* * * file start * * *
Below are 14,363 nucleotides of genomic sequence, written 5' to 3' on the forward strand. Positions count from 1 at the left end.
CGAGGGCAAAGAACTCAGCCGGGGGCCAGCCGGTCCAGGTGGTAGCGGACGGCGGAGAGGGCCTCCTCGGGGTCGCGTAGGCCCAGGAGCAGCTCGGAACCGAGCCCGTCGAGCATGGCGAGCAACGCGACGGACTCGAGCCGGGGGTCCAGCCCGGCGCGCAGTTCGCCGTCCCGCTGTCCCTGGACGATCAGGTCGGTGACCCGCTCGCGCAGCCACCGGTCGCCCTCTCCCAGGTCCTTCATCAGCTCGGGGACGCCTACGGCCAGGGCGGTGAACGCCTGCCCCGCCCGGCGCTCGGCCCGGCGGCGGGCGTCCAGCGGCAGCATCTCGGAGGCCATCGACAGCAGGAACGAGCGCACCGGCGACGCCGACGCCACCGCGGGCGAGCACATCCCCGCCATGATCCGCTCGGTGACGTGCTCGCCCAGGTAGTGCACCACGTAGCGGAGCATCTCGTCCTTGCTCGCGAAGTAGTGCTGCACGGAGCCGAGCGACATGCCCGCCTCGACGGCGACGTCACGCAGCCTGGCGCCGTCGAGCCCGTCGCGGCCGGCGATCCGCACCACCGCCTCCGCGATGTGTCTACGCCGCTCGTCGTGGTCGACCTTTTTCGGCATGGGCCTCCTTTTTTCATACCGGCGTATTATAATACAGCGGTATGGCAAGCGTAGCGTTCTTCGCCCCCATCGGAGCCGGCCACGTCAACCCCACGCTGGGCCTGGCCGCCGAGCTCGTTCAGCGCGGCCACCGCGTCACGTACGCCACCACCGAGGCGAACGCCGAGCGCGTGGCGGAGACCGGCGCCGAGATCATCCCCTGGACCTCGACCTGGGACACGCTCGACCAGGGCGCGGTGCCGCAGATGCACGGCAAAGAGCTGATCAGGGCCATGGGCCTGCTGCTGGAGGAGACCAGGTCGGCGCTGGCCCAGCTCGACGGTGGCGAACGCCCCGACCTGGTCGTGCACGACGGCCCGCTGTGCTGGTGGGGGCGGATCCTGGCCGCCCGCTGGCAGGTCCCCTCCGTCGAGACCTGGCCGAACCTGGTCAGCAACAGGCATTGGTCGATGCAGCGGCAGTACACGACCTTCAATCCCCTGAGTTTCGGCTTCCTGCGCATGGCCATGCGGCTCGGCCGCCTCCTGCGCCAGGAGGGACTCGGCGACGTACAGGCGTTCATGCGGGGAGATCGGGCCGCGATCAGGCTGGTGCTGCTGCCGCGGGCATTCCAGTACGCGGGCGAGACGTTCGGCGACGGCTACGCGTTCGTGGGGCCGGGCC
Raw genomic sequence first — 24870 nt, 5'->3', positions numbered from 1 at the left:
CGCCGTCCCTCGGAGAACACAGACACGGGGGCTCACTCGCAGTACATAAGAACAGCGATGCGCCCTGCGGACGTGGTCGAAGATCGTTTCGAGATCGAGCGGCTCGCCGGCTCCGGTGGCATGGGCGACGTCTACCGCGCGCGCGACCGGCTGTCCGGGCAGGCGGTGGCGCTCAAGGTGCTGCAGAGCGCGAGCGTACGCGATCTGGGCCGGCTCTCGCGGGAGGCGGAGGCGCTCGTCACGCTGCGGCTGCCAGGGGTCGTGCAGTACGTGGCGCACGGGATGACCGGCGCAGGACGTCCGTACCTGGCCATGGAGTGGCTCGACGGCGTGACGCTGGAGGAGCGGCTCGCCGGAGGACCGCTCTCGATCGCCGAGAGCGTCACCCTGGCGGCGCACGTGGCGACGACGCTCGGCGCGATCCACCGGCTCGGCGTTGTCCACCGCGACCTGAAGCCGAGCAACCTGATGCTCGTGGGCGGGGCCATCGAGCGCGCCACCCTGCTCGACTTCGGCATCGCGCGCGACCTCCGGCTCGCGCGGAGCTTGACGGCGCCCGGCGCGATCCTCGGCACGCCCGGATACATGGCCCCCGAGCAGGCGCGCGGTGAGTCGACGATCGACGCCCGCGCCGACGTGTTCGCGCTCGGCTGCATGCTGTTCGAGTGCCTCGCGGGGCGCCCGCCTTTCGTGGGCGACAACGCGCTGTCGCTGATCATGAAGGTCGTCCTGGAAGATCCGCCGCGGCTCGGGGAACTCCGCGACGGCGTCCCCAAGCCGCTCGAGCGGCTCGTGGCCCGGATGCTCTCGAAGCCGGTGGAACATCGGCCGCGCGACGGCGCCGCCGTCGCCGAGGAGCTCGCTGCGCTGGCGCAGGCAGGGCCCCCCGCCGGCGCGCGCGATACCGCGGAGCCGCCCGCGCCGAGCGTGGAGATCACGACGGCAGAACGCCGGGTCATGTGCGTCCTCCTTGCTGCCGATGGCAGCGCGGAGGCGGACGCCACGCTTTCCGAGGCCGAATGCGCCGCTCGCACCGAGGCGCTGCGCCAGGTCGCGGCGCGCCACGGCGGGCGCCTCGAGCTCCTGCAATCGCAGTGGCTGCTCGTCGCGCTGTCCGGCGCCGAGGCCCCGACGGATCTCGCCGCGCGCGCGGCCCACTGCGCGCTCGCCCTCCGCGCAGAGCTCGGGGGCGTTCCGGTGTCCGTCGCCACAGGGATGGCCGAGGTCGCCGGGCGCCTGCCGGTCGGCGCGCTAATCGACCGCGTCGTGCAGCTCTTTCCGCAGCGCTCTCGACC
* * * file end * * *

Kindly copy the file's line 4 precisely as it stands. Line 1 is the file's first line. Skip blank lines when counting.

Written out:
CGCCGTCCCTCGGAGAACACAGACACGGGGGCTCACTCGCAGTACATAAGAACAGCGATGCGCCCTGCGGACGTGGTCGAAGATCGTTTCGAGATCGAGCGGCTCGCCGGCTCCGGTGGCATGGGCGACGTCTACCGCGCGCGCGACCGGCTGTCCGGGCAGGCGGTGGCGCTCAAGGTGCTGCAGAGCGCGAGCGTACGCGATCTGGGCCGGCTCTCGCGGGAGGCGGAGGCGCTCGTCACGCTGCGGCTGCCAGGGGTCGTGCAGTACGTGGCGCACGGGATGACCGGCGCAGGACGTCCGTACCTGGCCATGGAGTGGCTCGACGGCGTGACGCTGGAGGAGCGGCTCGCCGGAGGACCGCTCTCGATCGCCGAGAGCGTCACCCTGGCGGCGCACGTGGCGACGACGCTCGGCGCGATCCACCGGCTCGGCGTTGTCCACCGCGACCTGAAGCCGAGCAACCTGATGCTCGTGGGCGGGGCCATCGAGCGCGCCACCCTGCTCGACTTCGGCATCGCGCGCGACCTCCGGCTCGCGCGGAGCTTGACGGCGCCCGGCGCGATCCTCGGCACGCCCGGATACATGGCCCCCGAGCAGGCGCGCGGTGAGTCGACGATCGACGCCCGCGCCGACGTGTTCGCGCTCGGCTGCATGCTGTTCGAGTGCCTCGCGGGGCGCCCGCCTTTCGTGGGCGACAACGCGCTGTCGCTGATCATGAAGGTCGTCCTGGAAGATCCGCCGCGGCTCGGGGAACTCCGCGACGGCGTCCCCAAGCCGCTCGAGCGGCTCGTGGCCCGGATGCTCTCGAAGCCGGTGGAACATCGGCCGCGCGACGGCGCCGCCGTCGCCGAGGAGCTCGCTGCGCTGGCGCAGGCAGGGCCCCCCGCCGGCGCGCGCGATACCGCGGAGCCGCCCGCGCCGAGCGTGGAGATCACGACGGCAGAACGCCGGGTCATGTGCGTCCTCCTTGCTGCCGATGGCAGCGCGGAGGCGGACGCCACGCTTTCCGAGGCCGAATGCGCCGCTCGCACCGAGGCGCTGCGCCAGGTCGCGGCGCGCCACGGCGGGCGCCTCGAGCTCCTGCAATCGCAGTGGCTGCTCGTCGCGCTGTCCGGCGCCGAGGCCCCGACGGATCTCGCCGCGCGCGCGGCCCACTGCGCGCTCGCCCTCCGCGCAGAGCTCGGGGGCGTTCCGGTGTCCGTCGCCACAGGGATGGCCGAGGTCGCCGGGCGCCTGCCGGTCGGCGCGCTAATCGACCGCGTCGTGCAGCTCTTTCCGCAGCGCTCTCGACC